Official data suggests that the number of NHS managers has grown by nearly 20% over the last four years.
And this is particularly damning for the authorities, as the Conservative administration had previously introduced policies intended to reduced the level of bureaucracy in the health service.
In April 2013, Jeremy Hunt had unveiled the Health and Social Care Act; considered controversial in some quarters.
However, there has been an increase of 4,650 total management posts since this date.
Observers are already contrasting this with the radical decrease in the number of GPs over the same period.
This is despite the fact that the government has committed to increasing GP staffing by 5,000 by the end of the decade.
The British Medical Association has already criticised the figures on management, suggesting that ministers are fundamentally failing in their objective of shifting resources to frontline employees.
Meanwhile, 92 GP practices have closed during the 2016 calendar year.
Dr Richard Vautrey, deputy chair of the BMA’s GP committee, was outspoken with his comments on the matter, suggesting that NHS policy is failing to match government rhetoric.
“Patients will be bemused that when their care is being undermined by GP and nurse staff shortages, the number of administrative posts has risen again. With the NHS at breaking point, we need ministers to get their priorities right. They need to follow through on their election pledges and invest in recruiting more GPs so that we can offer enough appointments to the public.”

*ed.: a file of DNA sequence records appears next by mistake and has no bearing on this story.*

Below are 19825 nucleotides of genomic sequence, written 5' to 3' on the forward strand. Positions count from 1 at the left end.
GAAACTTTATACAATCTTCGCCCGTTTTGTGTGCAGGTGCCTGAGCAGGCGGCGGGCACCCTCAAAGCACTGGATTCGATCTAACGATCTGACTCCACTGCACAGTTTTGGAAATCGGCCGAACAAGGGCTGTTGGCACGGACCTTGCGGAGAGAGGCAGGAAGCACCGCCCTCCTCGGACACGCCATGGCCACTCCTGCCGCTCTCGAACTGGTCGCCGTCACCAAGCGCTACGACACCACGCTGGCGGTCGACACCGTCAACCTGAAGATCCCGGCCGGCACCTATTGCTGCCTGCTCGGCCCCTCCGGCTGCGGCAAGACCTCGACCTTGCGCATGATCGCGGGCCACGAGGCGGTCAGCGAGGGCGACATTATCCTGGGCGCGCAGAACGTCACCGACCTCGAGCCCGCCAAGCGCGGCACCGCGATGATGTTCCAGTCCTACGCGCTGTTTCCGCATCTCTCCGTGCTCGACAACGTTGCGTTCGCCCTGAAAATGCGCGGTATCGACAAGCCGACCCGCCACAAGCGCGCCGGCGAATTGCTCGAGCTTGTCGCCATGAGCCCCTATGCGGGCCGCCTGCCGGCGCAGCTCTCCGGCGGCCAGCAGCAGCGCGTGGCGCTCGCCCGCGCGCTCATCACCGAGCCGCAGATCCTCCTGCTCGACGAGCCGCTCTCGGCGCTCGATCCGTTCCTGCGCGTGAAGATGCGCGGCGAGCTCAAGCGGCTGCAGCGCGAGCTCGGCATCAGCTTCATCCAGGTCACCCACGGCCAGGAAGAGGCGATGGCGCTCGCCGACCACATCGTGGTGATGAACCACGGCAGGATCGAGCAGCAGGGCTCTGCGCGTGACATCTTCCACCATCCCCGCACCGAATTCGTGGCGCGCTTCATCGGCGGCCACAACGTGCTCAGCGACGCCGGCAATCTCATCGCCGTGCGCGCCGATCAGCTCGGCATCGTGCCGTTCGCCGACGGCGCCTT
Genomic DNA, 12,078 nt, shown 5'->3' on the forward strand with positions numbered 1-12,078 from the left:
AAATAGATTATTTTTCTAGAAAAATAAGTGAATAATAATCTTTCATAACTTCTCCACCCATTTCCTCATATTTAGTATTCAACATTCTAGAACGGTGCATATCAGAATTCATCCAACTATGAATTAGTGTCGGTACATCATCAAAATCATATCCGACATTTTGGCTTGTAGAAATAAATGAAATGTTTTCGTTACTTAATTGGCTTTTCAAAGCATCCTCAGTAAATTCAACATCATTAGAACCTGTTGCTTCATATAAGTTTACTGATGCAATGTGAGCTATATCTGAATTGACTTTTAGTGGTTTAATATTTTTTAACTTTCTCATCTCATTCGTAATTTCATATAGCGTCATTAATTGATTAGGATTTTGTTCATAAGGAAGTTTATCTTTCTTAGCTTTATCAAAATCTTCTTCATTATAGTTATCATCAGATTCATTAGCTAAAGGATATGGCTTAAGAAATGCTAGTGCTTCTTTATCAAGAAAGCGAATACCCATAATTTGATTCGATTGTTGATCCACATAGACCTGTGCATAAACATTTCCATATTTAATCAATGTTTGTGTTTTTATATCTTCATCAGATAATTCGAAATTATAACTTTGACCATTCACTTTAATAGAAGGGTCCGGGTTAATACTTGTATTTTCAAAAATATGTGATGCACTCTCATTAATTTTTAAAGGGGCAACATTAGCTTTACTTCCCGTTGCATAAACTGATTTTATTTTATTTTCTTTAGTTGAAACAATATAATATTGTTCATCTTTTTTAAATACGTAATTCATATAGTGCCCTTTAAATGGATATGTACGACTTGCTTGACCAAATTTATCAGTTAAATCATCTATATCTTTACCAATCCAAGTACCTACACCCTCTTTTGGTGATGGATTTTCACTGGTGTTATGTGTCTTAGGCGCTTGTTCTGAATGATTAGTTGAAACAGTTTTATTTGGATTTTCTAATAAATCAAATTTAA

This is despite the fact that David Cameron’s government had previously indicated its intention to “cut the number of health bodies to help meet the government’s commitment to cut NHS administration costs by a third, including by abolishing primary care trusts and strategic health authorities”.
Yet the number of managers and senior managers working within the NHS in England increased by 3.5% between 2015 and 2016, across hospitals, trusts and clinical commissioning groups.
With general practice widely reported as struggling in the existing NHS climate, there is also serious concern that the recent Brexit decision will lead to many GPs hailing from the Eurozone returning to their native countries.
An NHS England spokesperson defended healthcare policy, suggesting that the taxpayer is receiving value for money.
“The OECD says that on a like-for-like basis we spend only 2p in the pound on NHS administration, compared to 5p in Germany and 6p in France, and we have one of the most efficient health services in the world. But over the next three years we’re going to cut at least another quarter of a billion pounds from administrative costs to reinvest in frontline patient care.”